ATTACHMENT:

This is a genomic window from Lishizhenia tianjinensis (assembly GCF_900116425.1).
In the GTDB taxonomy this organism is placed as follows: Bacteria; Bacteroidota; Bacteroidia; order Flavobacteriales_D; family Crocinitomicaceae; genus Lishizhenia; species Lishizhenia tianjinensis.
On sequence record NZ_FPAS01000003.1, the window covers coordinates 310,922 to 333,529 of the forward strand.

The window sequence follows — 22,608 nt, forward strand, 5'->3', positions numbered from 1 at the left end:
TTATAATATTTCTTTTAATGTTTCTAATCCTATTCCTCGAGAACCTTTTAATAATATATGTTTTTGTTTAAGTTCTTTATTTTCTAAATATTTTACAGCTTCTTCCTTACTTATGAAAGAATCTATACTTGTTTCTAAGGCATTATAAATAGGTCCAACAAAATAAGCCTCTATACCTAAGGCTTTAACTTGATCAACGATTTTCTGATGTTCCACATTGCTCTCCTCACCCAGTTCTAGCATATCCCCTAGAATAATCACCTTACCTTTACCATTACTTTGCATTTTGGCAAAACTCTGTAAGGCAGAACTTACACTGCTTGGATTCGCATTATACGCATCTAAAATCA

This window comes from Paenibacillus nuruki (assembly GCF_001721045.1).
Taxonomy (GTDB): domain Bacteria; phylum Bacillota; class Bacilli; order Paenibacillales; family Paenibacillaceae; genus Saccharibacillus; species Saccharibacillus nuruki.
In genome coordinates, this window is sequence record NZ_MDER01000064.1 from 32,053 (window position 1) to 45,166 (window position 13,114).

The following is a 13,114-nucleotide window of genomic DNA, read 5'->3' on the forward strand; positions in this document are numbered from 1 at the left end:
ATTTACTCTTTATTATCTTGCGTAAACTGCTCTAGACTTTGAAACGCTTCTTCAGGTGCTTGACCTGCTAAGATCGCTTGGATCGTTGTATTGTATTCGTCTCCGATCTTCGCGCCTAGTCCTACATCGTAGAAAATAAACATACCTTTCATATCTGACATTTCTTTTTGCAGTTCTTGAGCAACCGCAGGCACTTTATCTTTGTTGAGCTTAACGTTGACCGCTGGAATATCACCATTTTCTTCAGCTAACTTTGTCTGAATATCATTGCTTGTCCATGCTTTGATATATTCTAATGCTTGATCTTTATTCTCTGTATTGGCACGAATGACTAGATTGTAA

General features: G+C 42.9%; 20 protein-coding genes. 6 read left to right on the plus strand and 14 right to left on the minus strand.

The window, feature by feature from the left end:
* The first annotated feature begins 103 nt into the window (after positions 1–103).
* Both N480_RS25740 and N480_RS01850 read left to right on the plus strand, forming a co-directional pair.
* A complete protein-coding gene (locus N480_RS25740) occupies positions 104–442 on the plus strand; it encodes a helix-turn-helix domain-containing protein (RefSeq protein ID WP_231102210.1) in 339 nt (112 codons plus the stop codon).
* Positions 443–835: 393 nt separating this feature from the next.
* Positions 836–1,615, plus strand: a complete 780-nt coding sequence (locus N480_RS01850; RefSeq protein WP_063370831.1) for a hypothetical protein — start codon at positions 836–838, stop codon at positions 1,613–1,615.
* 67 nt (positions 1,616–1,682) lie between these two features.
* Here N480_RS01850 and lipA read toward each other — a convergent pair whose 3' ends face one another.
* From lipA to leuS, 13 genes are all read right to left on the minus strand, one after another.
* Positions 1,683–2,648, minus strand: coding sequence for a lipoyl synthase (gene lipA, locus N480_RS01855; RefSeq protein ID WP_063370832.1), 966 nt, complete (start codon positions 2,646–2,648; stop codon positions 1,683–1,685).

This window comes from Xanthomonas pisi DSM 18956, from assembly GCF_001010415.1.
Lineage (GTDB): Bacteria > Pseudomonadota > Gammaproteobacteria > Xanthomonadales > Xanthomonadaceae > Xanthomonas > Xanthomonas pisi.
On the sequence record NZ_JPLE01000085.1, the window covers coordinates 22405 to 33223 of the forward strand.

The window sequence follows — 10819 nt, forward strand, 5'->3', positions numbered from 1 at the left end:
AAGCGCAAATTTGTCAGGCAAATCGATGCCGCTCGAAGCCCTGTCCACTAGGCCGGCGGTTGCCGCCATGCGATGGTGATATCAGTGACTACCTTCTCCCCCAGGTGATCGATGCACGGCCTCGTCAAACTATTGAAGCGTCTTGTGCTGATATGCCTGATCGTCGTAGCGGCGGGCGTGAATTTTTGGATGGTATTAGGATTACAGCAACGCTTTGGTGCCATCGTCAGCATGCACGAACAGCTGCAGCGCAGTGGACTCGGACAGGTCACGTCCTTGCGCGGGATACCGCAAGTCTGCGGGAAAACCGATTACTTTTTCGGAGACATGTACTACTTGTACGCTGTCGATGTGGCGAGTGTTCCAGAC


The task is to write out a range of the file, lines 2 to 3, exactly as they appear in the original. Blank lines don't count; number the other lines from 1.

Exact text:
In the GTDB taxonomy this organism is placed as follows: Bacteria; Bacteroidota; Bacteroidia; order Flavobacteriales_D; family Crocinitomicaceae; genus Lishizhenia; species Lishizhenia tianjinensis.
On sequence record NZ_FPAS01000003.1, the window covers coordinates 310,922 to 333,529 of the forward strand.